How Beijing defines expansionism, or lack thereof, differs markedly from the norm. We ignore that difference at our own peril
Addressing the Shangri-La Dialogue in Singapore on Sunday, Chinese Minister of National Defense General Liang Guanglie (梁光烈, pictured above) struck all the right notes when he said that China would not become a military threat and would never seek hegemony or military expansion.
While undoubtedly reassuring, that “solemn pledge” by Beijing to the international community was, as is often the case with such proclamations by Chinese officials, more revealing for what it didn’t say.
It is true that China does not have expansionist or imperial designs on its neighbors in the Western understanding of the term. It does not seek to occupy other countries or overthrow governments whose policies it finds disagreeable, nor does it want to impose its own political system on others. In that regard, Beijing has been consistent in its adherence to the principle of non-interference in the domestic affairs of other countries and Liang’s comments were a reflection of that policy from the military.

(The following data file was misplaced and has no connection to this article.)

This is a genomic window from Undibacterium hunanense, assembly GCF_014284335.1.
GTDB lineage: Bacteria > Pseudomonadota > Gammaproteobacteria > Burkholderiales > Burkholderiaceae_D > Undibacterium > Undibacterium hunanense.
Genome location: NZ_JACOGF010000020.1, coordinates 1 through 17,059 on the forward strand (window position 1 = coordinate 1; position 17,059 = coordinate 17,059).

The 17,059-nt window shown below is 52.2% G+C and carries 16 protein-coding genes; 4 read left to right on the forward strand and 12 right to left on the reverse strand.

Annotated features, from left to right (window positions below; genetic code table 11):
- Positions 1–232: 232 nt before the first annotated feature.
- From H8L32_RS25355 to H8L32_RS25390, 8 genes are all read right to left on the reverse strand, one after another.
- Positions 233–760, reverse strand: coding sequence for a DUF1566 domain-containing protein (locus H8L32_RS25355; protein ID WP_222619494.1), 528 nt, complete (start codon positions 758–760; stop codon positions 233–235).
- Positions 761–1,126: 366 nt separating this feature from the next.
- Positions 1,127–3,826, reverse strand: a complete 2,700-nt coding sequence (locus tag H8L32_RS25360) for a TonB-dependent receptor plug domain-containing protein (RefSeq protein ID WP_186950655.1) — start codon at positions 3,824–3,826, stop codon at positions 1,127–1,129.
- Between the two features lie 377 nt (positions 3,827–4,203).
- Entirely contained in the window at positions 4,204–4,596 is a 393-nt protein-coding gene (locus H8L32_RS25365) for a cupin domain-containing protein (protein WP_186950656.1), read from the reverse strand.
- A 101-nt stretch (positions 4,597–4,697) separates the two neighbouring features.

What he did not say, however, is that Beijing’s concept of expansionism differs from the way it is normally understood, and therein lie the seeds of potential future conflict.
My unsigned editorial, published today in the Taipei Times, continues here.